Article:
Summer and Pickling

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Summer time is here and so is the produce. Lets talk about pickling again. I wrote a blog about pickling in Sept. 2013, letting you know a few things about pickling. I wanted to remind you of a few things. Pickling is easy and fast. What is the hard is waiting for it to pickle. Please use water without chlorine. Chlorine will make the produce soft and I know you would prefer a crunchy pickle. Please use the salt that the recipe is asking for. Never use table salt when canning, it has anti caking agent and iodine that will give the pickles a bad taste and turn them a dark color.If you read the blog in 2013 you will remember that I like  setting up little bowls to place the spices in for each jar. This makes it go fast, efficient and makes sure that the spices are evenly distributed. Lets talk about spices. Buy spices from a supplier with a rapid turnover. Spices lose their flavor with age and stale spices can spoil the taste of any dish or pickles.Ground spices lose their flavor within just a few months: therefore, it is usually better to buy whole spices and grind them as you need them. You can use so many spices when pickling. If you like heat, use red pepper flakes, black or brown mustard seeds, pepper corns, cayenne powder, chili powder, hot Indian curry powder, or red dried chiles. Here are a few more spices you may want to use: Cardamom, Cinnamon, Fenugreek.Clove, Coriander, Cumin, Curry Powder, Celery  Seeds, Bay Leaves, Fennel Seeds, Mustard Seeds, Nigella, Nutmeg, Saffron, Dill seeds, Turmeric, Garlic, Ginger, and Star Anise.

Star Anise comes by its name honestly, with it star shape and a licorice taste similar to regular anise, only stronger. Star Anise is a dried fruit seed pod of an evergreen tree ( Illicium Verum) grown in southwestern China and Japan. It is about one inch high with eight segments and a dark brown rust color. Like regular  anise, star anise gets it distinctive licorice taste from a chemical compound called anethol. However the two are not related botanically – Star Anise is a member of the Magnolia family. To know more about pickling, please go back to the blog from Sept. 2013 . Happy Canning and Pickling.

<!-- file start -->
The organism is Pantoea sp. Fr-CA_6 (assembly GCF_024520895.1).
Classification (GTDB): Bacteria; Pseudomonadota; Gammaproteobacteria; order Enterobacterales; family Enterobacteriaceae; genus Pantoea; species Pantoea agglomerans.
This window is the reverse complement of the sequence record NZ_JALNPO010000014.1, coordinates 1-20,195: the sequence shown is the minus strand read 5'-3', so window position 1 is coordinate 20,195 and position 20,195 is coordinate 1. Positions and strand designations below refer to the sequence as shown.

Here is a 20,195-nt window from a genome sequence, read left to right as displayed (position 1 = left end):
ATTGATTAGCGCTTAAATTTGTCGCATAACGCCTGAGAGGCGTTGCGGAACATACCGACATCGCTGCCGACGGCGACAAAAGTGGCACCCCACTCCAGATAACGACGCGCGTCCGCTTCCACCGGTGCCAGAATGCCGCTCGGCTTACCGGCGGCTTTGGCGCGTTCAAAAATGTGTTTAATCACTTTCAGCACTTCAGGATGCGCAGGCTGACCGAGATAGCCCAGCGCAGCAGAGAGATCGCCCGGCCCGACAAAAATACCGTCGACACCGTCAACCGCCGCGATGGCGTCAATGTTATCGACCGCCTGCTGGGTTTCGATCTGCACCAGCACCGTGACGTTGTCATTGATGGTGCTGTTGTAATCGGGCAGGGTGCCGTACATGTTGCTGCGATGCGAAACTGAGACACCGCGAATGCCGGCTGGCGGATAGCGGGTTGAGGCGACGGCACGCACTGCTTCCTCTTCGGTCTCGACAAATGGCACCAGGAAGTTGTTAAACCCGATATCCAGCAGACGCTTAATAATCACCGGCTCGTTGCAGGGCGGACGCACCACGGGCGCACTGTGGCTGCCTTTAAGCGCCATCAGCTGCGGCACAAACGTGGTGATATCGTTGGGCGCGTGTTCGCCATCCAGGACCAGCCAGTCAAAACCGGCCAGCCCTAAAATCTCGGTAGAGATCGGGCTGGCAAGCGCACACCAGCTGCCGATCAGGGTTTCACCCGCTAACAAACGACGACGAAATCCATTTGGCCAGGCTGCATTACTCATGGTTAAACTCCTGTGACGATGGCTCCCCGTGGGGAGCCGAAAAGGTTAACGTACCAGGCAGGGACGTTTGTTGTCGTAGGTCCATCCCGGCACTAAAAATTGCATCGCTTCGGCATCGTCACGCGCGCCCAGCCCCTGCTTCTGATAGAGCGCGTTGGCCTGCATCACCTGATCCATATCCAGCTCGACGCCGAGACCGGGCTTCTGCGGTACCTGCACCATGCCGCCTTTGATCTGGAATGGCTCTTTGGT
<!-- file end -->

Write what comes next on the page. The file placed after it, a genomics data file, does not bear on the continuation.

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Judging Preserves At The Alameda County Fair

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I was asked to be a judge at the fair. I’m very naive thinking I was going to taste some wonderful home made preserves. They had me tasting butters, marmalade, curds and hot sauces. They had other judges tasting jams, pickles, olive oils, honeys, relishes, chutneys, canned fruits and jellies. The butters had too much spice and sugar. I couldn’t taste the fruit. The marmalade had big pieces of peel, very bitter. The curd had the smell of eggs and you could see the egg whites. The hot sauce was in a new category for professionals. This is a category for people that sell their products and want to say they won in the Country Fair. We all know the first thing you do when opening a jar is look, smell and taste. The ” look”  you are looking for is bubbling and or mold. The “smell ” will be stinky if there is a problem. If a jar has bubbles, mold and smells bad please do not taste. After opening one of the hot sauces it started to look like a volcano, pouring out all over the table. This is a bad jar with a lot of bacteria built up inside. This could have happened because the room was warm. They had another category that was mixed fruit. This is where I found the best jar of the day. It was a Cherry Balsamic Chutney. It was a beautiful color with great texture. The balsamic was the perfect hint of vinegar and it had some nuts for a little crunch. After I was done I walked around to see what was out there. I asked where is the Pie Filling and Mustard. They wrote them down, so maybe they will be doing that next year.  There are a lot of bad canners out there and I hope they find All In A Jar Private School. Remember to keep jars in a cool dark place. Happy Canning.

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Home Preserving

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Home preserving, whether it’s an exotic or an indigenous product, gives the home cook ultimate control over ingredients, flavors, and cost. In my kitchen I don’t need to compromise on quality. I can make jams with less sugar, pickles with less salt, and preserve roasted peppers with NO additives or artificial colors. My own imagination and the RULES OF CHEMISTRY are the only limits. I can do what commercial manufacturers can’t: make small batches so that quality is never sacrificed (although, remember to never double a recipe in one batch). I constantly look for ways to improve upon common flavors, such as strawberry, and create new products. I recently created Strawberry Chocolate Jam with only one cup of sugar. Home preserving can mean bringing taste you never knew existed to the table. Preserving at home is a natural progression of America’s renewed passion for homemade favorites. We want less complicated dishes and high quality ingredients at reasonable costs. In the past, canning and preserving were tasks our grandmothers had to do; I feel that we should look at these not as tiresome chores but as pleasurable chores. Home preserving is for the cooks today that want to eat healthy (less sugar, less salt and less fat) and have a lot of wonderful taste.

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